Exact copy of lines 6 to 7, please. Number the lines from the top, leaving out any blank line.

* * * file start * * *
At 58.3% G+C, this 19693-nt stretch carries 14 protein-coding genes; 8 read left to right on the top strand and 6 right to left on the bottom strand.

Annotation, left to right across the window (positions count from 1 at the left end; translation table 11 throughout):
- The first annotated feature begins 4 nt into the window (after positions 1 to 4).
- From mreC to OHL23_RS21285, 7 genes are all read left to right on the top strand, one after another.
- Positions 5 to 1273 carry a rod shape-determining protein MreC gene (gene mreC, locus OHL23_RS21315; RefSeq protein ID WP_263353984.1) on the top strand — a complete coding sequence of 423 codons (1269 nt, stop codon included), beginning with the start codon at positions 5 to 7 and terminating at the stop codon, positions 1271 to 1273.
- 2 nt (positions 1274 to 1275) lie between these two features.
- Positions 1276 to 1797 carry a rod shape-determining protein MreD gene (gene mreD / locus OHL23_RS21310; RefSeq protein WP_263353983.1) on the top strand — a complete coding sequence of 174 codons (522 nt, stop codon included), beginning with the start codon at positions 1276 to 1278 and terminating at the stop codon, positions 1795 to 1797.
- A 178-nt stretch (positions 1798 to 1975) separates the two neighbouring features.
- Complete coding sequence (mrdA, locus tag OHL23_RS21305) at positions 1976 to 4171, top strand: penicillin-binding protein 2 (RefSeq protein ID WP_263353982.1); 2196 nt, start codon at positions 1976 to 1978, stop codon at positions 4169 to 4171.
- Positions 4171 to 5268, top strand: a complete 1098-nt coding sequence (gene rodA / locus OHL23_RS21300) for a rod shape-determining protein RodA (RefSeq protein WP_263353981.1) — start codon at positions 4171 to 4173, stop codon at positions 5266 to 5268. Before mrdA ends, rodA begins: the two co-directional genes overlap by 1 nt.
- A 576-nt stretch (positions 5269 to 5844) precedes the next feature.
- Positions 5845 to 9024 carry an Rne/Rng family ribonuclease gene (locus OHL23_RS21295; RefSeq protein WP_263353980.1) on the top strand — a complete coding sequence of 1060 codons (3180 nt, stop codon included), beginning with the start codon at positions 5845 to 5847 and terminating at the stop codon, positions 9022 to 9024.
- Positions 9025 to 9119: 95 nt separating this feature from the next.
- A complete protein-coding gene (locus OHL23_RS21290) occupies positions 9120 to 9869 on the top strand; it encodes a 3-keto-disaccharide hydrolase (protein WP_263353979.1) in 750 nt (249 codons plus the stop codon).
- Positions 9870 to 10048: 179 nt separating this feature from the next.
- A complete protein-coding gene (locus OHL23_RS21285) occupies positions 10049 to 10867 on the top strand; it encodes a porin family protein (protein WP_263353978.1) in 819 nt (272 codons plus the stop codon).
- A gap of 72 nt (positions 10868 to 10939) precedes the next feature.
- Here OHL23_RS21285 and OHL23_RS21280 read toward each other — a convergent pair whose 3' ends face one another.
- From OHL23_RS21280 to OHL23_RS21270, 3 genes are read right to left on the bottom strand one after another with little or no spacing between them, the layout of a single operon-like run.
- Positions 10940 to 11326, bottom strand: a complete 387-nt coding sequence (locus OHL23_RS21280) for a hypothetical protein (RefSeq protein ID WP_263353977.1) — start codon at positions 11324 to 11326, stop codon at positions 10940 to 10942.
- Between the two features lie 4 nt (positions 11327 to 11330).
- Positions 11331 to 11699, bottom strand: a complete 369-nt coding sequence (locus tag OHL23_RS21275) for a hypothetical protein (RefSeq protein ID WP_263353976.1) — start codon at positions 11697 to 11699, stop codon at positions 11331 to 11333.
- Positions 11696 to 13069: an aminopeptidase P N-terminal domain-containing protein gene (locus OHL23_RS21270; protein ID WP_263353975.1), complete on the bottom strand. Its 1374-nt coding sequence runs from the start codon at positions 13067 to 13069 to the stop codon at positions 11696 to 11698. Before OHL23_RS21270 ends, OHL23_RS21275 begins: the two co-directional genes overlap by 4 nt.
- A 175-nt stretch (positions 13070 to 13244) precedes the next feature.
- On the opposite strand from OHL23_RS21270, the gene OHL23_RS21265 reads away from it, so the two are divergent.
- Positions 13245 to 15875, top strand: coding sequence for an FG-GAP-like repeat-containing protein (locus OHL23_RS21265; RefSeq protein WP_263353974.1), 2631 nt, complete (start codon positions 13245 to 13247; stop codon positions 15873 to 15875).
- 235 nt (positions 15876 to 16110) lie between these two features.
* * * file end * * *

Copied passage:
- 2 nt (positions 1274 to 1275) lie between these two features.
- Positions 1276 to 1797 carry a rod shape-determining protein MreD gene (gene mreD / locus OHL23_RS21310; RefSeq protein WP_263353983.1) on the top strand — a complete coding sequence of 174 codons (522 nt, stop codon included), beginning with the start codon at positions 1276 to 1278 and terminating at the stop codon, positions 1795 to 1797.